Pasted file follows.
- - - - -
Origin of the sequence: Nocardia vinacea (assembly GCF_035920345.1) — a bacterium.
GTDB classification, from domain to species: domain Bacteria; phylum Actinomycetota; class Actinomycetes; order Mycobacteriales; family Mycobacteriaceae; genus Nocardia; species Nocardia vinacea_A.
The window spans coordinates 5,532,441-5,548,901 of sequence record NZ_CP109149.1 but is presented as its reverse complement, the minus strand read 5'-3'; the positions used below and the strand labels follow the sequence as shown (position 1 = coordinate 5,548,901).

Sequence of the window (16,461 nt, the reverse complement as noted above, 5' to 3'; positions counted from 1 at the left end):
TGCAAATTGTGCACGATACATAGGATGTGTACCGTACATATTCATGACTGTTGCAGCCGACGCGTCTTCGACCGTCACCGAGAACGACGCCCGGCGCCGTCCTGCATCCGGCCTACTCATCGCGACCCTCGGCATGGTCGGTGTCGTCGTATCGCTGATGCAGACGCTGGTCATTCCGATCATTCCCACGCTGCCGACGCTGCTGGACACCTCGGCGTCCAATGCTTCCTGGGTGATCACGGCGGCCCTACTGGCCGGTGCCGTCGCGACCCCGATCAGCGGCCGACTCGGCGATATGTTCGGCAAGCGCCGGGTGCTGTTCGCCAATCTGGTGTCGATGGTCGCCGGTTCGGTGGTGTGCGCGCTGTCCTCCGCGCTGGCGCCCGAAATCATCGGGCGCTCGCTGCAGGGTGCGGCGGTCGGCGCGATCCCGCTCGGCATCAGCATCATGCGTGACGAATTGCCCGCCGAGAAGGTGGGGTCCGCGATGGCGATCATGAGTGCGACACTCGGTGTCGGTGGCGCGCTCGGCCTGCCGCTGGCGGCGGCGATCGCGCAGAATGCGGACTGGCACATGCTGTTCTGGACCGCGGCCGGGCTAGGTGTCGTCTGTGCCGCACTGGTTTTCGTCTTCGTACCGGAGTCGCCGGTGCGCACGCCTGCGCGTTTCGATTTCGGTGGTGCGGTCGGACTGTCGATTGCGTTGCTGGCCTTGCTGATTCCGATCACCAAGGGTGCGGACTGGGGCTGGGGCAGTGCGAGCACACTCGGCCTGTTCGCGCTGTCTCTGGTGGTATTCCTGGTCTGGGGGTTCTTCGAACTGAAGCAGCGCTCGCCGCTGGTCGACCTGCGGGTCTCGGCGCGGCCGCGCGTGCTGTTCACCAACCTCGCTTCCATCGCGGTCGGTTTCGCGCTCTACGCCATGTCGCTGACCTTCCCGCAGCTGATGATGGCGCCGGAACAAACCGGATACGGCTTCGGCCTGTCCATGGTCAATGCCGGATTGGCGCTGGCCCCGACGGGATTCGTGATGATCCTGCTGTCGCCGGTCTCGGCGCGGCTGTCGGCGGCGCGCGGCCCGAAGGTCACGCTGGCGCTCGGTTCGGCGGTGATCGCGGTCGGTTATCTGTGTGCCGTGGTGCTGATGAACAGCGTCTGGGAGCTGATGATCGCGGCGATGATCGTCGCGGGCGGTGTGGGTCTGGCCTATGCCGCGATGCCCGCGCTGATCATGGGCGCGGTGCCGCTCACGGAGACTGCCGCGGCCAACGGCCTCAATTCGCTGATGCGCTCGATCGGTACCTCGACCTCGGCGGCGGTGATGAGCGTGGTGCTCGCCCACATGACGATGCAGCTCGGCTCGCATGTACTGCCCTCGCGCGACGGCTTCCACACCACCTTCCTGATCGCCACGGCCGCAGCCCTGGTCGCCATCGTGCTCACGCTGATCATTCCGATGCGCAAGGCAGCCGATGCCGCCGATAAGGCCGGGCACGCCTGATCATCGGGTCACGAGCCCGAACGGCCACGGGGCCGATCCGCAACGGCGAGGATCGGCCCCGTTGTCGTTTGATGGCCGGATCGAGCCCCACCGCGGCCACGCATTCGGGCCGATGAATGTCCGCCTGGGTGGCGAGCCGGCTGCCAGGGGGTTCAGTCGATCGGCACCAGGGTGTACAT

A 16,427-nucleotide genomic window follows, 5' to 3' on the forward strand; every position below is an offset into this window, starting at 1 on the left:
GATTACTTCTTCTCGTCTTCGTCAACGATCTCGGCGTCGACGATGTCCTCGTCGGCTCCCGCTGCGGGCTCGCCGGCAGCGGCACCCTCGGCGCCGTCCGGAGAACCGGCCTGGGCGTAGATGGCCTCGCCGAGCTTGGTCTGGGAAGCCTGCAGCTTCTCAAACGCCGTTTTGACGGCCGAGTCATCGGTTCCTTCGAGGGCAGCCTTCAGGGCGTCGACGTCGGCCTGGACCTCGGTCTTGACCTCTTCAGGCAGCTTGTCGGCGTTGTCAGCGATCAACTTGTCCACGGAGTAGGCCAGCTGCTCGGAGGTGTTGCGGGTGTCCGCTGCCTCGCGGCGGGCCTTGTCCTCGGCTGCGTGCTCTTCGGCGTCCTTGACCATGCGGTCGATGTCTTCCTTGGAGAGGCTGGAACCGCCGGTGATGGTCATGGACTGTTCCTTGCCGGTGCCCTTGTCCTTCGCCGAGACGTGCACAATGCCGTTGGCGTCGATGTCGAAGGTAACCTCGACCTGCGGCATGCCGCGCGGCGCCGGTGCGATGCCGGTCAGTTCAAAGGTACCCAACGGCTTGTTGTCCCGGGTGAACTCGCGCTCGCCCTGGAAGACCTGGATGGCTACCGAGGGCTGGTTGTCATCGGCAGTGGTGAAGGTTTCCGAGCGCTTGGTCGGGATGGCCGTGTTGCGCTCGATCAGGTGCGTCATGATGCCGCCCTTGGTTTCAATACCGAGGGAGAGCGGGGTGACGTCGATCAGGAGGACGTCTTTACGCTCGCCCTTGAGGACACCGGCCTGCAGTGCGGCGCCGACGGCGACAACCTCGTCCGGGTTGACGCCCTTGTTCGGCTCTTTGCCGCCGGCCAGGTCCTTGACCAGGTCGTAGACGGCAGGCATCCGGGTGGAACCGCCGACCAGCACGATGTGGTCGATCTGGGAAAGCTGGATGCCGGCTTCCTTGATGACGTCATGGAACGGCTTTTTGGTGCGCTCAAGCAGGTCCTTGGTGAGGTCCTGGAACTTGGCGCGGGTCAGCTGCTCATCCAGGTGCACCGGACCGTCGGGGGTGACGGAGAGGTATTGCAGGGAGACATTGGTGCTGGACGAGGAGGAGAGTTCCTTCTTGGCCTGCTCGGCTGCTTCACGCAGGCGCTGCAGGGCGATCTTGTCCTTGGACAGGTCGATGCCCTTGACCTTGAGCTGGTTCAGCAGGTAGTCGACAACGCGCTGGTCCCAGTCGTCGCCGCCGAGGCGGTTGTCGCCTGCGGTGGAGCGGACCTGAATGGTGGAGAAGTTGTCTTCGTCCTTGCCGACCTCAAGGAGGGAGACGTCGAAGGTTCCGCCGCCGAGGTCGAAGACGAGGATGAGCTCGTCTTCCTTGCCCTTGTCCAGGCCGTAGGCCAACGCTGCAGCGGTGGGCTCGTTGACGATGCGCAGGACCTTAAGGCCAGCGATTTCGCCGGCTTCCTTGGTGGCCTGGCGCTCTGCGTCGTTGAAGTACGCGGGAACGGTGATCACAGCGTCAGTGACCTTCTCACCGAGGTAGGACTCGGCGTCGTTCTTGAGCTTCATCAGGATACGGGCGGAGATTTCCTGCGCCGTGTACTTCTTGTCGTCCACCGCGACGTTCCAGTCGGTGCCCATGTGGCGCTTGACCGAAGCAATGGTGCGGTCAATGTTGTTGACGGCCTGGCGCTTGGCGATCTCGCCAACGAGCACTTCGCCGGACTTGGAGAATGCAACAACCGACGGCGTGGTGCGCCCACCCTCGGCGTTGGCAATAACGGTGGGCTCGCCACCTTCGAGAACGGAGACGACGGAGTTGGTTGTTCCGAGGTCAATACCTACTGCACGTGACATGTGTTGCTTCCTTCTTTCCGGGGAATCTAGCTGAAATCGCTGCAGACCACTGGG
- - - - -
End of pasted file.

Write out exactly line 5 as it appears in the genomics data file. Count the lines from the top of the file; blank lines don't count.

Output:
TGCAAATTGTGCACGATACATAGGATGTGTACCGTACATATTCATGACTGTTGCAGCCGACGCGTCTTCGACCGTCACCGAGAACGACGCCCGGCGCCGTCCTGCATCCGGCCTACTCATCGCGACCCTCGGCATGGTCGGTGTCGTCGTATCGCTGATGCAGACGCTGGTCATTCCGATCATTCCCACGCTGCCGACGCTGCTGGACACCTCGGCGTCCAATGCTTCCTGGGTGATCACGGCGGCCCTACTGGCCGGTGCCGTCGCGACCCCGATCAGCGGCCGACTCGGCGATATGTTCGGCAAGCGCCGGGTGCTGTTCGCCAATCTGGTGTCGATGGTCGCCGGTTCGGTGGTGTGCGCGCTGTCCTCCGCGCTGGCGCCCGAAATCATCGGGCGCTCGCTGCAGGGTGCGGCGGTCGGCGCGATCCCGCTCGGCATCAGCATCATGCGTGACGAATTGCCCGCCGAGAAGGTGGGGTCCGCGATGGCGATCATGAGTGCGACACTCGGTGTCGGTGGCGCGCTCGGCCTGCCGCTGGCGGCGGCGATCGCGCAGAATGCGGACTGGCACATGCTGTTCTGGACCGCGGCCGGGCTAGGTGTCGTCTGTGCCGCACTGGTTTTCGTCTTCGTACCGGAGTCGCCGGTGCGCACGCCTGCGCGTTTCGATTTCGGTGGTGCGGTCGGACTGTCGATTGCGTTGCTGGCCTTGCTGATTCCGATCACCAAGGGTGCGGACTGGGGCTGGGGCAGTGCGAGCACACTCGGCCTGTTCGCGCTGTCTCTGGTGGTATTCCTGGTCTGGGGGTTCTTCGAACTGAAGCAGCGCTCGCCGCTGGTCGACCTGCGGGTCTCGGCGCGGCCGCGCGTGCTGTTCACCAACCTCGCTTCCATCGCGGTCGGTTTCGCGCTCTACGCCATGTCGCTGACCTTCCCGCAGCTGATGATGGCGCCGGAACAAACCGGATACGGCTTCGGCCTGTCCATGGTCAATGCCGGATTGGCGCTGGCCCCGACGGGATTCGTGATGATCCTGCTGTCGCCGGTCTCGGCGCGGCTGTCGGCGGCGCGCGGCCCGAAGGTCACGCTGGCGCTCGGTTCGGCGGTGATCGCGGTCGGTTATCTGTGTGCCGTGGTGCTGATGAACAGCGTCTGGGAGCTGATGATCGCGGCGATGATCGTCGCGGGCGGTGTGGGTCTGGCCTATGCCGCGATGCCCGCGCTGATCATGGGCGCGGTGCCGCTCACGGAGACTGCCGCGGCCAACGGCCTCAATTCGCTGATGCGCTCGATCGGTACCTCGACCTCGGCGGCGGTGATGAGCGTGGTGCTCGCCCACATGACGATGCAGCTCGGCTCGCATGTACTGCCCTCGCGCGACGGCTTCCACACCACCTTCCTGATCGCCACGGCCGCAGCCCTGGTCGCCATCGTGCTCACGCTGATCATTCCGATGCGCAAGGCAGCCGATGCCGCCGATAAGGCCGGGCACGCCTGATCATCGGGTCACGAGCCCGAACGGCCACGGGGCCGATCCGCAACGGCGAGGATCGGCCCCGTTGTCGTTTGATGGCCGGATCGAGCCCCACCGCGGCCACGCATTCGGGCCGATGAATGTCCGCCTGGGTGGCGAGCCGGCTGCCAGGGGGTTCAGTCGATCGGCACCAGGGTGTACAT